Many folks seem to treat their computers as a sort of mysterious alien technology that only the shamans of the IT Department can comprehend. You might have gotten it into your head that you're just not good at computers and will never understand them. On the contrary, getting a basic grasp on all the amazing stuff inside your computer doesn't require you to be a technological genius. Most people will never have a need or desire to open up their computer and poke around. But it's your machine. Don't you want to know what's inside it? Learning about what's under the hood can help you to better understand your computer. By the end of this article, you might even think that it's all kind of cool.
This drab looking little box runs power from the wall socket to the parts inside the computer. And that's about it.
As the name suggests, the motherboard is the heart and soul of your computer. This vital circuit board makes sure that all the other parts are able to talk to one another. If a component is not connected to the motherboard, your computer won't know that it's there.
Ah, the brains of the outfit. The CPU is in charge of all computer processes. Just like your own brain instructs your body to breathe in, blink, and put one foot in front of the other, the CPU performs the logical computations necessary to run programs and recognize user commands. And just like you get overwhelmed if you're trying to do too many things at once, the CPU has a set limit as to how much info it can process at a time. Ever heard the terms "32-bit processor" or "64-bit processor"? This is referring to how many bits (units of computer info) a CPU can work through at once.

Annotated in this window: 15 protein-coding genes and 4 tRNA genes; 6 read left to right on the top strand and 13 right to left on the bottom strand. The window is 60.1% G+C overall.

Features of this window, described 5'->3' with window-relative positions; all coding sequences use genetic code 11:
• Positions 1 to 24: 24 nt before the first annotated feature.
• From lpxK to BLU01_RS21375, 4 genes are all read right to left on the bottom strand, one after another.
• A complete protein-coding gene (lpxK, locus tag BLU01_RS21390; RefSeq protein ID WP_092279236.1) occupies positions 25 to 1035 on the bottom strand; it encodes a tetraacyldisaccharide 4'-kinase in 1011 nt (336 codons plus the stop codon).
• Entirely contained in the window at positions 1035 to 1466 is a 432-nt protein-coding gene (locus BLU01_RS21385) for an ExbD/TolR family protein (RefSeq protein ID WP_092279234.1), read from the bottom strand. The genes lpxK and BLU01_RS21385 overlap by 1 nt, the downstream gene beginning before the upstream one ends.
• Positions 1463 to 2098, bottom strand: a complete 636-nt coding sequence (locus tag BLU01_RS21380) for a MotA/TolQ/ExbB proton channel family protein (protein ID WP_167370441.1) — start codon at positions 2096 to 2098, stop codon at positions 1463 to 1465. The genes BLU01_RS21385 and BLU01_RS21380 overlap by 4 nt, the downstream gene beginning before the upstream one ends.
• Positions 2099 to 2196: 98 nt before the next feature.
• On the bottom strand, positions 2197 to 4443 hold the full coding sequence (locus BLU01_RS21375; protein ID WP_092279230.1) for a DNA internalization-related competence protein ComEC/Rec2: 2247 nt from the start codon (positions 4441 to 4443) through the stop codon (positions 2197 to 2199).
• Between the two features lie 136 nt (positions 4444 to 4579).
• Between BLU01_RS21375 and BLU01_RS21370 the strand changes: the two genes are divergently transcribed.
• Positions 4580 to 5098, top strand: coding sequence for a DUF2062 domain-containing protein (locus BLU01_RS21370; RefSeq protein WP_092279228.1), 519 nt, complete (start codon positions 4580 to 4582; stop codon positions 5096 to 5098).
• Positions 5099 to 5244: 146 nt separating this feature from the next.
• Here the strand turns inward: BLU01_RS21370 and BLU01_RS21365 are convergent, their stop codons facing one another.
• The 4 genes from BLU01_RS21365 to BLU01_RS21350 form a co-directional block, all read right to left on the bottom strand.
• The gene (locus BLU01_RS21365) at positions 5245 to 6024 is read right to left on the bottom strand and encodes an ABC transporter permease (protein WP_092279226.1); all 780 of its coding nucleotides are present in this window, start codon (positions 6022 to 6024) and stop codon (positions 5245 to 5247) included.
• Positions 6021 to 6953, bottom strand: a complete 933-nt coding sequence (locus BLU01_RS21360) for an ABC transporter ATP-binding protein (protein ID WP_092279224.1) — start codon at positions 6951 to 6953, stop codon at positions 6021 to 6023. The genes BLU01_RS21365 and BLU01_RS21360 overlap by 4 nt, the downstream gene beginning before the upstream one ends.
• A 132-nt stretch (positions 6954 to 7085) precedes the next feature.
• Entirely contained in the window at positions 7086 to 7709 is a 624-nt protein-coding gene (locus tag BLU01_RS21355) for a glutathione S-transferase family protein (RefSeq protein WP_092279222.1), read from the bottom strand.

Also called a hard disk, the hard drive is where all your programs and documents are stored. Anytime you install software or save a file, it gets written to the hard drive. The hard drive also reads any data you are trying to access, such as when you open a text document or play an MP3. Think of it like a library and a librarian all mixed up in one.
All the little pieces of binary code zipping around the inside of your computer are impressive, but there's just one problem: you can't make sense of them. That's where the graphics card and the sound card come in. These components translate digital info into pictures or sound. In the case of the graphics card (also called a video card), it also has to work backwards, converting the visual input that you create back into computer code.
This one can be a little tricky to understand at first. The RAM is a temporary storage location for any program that is active. Let's go back to the library analogy. If the hard drive is a library, then the CPU is a student trying to read books. Every book has a set place on the shelf, with a code and a label. This makes it easy for the librarian to find. But if the student needs access to several books all at once, she's going to waste a lot of time running around the library to read each book at its designated location. Wouldn't it be easier for her to put all the books she needs on a cart and wheel them back to her desk? That way, she can grab her books as she needs them, and the librarian can put them back on the shelves when she's done. In this very simplistic analogy, RAM is that library cart. Just as a cart can only hold so many books, your RAM can only store so much program info. The bigger your RAM, the faster your computer will go.
With all that's going on inside a computer, things can heat up pretty quickly. Overheating is a real danger to computer parts. There's not much you can do for a fried motherboard. That's why computers have fans to suck away the damaging heat. Some computers may even have two fans --- one over the CPU and one on the back of the case. This helps to get the hot air out of the computer as quickly as possible. If you've ever had a laptop get really hot to the touch, it's usually because your clothes or blankets (or whatever you're resting it on) are blocking the ventilation holes.
Windows. Mac OS. Linux. People get very picky about the operating systems they like to use. But all of these programs serve the exact same purpose. They make it possible for you, the user, to interface directly with electronic equipment in a way that you both understand. Which, when you think about it, is really pretty nifty.